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David Rubinsztein is currently professor of Molecular Neurogenetics at the University of Cambridge, UK and Wellcome Trust Principal Research Fellow. He is based in the Cambridge Institute for Medical Research, where he is currently the Deputy Director. He started his studies in medicine in Cape Town, South Africa, and was initially interested in both clinical and research work. During his PhD, he discovered himself truly passionate about cell biology and genetics of disease and moved to Cambridge, where he specialised in Genetic Pathology, after which he received a 6-year Glaxo-Wellcome Fellowship to investigate mechanisms of protein misfolding and aggregation in Huntington's disease and other proteinopathies. Since then, he has been committed to lab research and has been a leading scientist in elucidating the roles of autophagy in neurodegeneration. In his lab, he combines cell biology tools with animal studies to elucidate the potential of autophagy manipulation as a strategy to eliminate toxic misfolded and aggregated proteins and treat neurodegenerative diseases. He has been recently appointed as academic lead PI for the Alzheimer's Research UK Drug Discovery Institute in Cambridge, whose goal is to develop disease-modifying treatments for neurodegenerative diseases. In this interview, David tells us how he developed his career as an independent scientist, sharing his experience and views about the scientific progress in our understanding of neurodegenerative diseases and in developing potential therapeutics.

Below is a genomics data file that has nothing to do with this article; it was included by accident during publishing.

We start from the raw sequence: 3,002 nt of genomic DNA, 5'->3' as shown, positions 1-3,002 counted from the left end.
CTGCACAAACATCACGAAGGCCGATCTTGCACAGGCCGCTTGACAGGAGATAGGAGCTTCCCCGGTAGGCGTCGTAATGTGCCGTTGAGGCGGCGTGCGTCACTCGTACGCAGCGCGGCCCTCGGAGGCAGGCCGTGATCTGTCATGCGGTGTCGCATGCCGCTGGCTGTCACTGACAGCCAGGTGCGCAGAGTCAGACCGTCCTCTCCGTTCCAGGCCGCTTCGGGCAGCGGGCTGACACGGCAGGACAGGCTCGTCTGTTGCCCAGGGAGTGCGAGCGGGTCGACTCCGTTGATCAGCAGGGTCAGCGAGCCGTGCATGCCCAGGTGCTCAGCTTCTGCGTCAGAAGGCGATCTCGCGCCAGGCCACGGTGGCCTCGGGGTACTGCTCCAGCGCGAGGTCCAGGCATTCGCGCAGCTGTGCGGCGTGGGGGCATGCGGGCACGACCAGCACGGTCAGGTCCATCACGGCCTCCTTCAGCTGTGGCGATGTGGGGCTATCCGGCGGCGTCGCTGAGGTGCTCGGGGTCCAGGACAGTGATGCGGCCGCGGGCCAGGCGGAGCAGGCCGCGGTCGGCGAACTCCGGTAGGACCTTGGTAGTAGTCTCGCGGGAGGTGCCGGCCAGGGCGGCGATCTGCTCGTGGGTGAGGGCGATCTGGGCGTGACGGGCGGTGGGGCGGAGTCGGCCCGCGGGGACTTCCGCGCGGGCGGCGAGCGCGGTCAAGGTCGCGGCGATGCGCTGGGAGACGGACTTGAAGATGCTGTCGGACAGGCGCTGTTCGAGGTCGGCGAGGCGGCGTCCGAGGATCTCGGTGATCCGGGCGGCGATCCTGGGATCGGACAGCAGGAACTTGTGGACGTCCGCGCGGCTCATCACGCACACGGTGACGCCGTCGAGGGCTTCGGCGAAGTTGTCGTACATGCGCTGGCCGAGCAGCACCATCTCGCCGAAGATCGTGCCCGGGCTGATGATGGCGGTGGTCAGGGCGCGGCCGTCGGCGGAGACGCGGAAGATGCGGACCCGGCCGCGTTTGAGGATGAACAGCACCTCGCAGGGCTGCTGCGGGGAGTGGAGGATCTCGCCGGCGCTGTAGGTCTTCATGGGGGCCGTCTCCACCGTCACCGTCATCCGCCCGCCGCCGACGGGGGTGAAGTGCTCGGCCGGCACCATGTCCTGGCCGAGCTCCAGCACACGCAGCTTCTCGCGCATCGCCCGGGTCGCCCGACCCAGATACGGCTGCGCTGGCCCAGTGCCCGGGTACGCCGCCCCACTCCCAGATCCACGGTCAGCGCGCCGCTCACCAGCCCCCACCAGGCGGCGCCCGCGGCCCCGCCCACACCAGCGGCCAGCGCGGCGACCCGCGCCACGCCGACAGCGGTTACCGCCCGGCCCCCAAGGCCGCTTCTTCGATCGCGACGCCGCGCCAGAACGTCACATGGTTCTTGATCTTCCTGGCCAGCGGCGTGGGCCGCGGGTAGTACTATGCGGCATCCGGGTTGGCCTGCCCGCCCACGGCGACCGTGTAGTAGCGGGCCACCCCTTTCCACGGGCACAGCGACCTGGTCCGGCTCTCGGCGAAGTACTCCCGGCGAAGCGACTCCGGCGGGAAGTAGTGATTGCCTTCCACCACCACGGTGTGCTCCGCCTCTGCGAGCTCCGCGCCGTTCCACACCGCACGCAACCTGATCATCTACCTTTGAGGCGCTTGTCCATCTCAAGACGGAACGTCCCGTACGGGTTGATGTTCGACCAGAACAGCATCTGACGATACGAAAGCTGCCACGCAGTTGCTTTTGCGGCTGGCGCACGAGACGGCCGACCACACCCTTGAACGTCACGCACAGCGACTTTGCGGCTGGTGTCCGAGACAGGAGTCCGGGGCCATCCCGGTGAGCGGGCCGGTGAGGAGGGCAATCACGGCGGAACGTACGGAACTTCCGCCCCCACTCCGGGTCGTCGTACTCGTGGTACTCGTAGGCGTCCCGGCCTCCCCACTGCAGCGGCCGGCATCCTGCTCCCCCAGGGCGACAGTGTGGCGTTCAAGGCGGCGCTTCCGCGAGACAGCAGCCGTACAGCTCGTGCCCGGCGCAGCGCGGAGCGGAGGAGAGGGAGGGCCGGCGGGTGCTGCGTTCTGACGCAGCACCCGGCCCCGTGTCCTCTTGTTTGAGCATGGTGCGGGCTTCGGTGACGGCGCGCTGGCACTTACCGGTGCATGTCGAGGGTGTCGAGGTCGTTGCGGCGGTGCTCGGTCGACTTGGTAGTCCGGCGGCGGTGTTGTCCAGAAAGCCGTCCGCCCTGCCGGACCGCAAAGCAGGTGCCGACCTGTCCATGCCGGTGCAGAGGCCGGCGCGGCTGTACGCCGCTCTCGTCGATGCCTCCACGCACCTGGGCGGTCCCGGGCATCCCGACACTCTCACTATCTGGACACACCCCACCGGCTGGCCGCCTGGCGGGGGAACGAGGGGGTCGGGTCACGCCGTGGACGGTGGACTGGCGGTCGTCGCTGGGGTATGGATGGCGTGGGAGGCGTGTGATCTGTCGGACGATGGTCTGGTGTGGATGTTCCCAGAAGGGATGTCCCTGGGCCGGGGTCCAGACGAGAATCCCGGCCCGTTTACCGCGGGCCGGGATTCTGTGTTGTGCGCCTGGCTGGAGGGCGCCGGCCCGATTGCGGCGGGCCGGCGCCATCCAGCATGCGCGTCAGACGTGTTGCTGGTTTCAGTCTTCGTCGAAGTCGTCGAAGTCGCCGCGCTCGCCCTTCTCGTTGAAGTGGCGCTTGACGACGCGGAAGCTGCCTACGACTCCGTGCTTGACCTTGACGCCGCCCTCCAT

Summary: In this review, we discuss strengths and limitations of prevalent laboratory models that are used for understanding psychiatric disorders and developing therapeutics, with emphasis on the zebrafish.


Highlighted Article: Iron plays a specific role in amyloid beta peptide (Aβ) toxicity in a Drosophila model system. Aβ and iron exhibit distinct toxicity mechanisms in oxidising and non-oxidising environments.

Highlighted Article: To model delayed neurological deficits resulting from pediatric cranial radiation therapy, neurotoxic damage in adult Drosophila is assessed following larval irradiation with the goal of elucidating underlying pathological mechanisms.

Summary: Increased apoptosis and autophagy are processes that lead to muscle mass wasting in DM1, which is one of the most debilitating symptoms of the disease.

Highlighted Article: A reduction in CX3CR1 signaling provides protection for mice against pro-inflammatory responses and hepatic granuloma formation during acute schistosomiasis.

Summary: Visual decline in mouse models of diabetes is reversed, independently of treating other disease symptoms, by treatment with MTP-131, a water-soluble peptide that selectively targets cardiolipin and improves mitochondrial bioenergetics.

Summary: This paper describes the development of a new cellular model to study the neurodegenerative Friedreich's ataxia based on the use and development of new CRISPR and TALEN platforms.

Summary: The administration of rIL-6 might contribute to the aggravation of fatty liver disease through increasing lipogenesis in HFD-induced obesity.

Summary: IKKα in the kidney recovery and regeneration via regulatory T cells secreting IL10.

Summary: We present initial data from systematic and longitudinal analyses of hepatocarcinogenesis using mouse models that reflect the human disease. This provides a rich resource for the analysis of biomarkers and sequential molecular alterations during disease progression.


Summary: Mutated FUS protein is aberrantly delocalized and recruited into stress granules in iPSC-derived motoneurons, which provide a new model system for amyotrophic lateral sclerosis.

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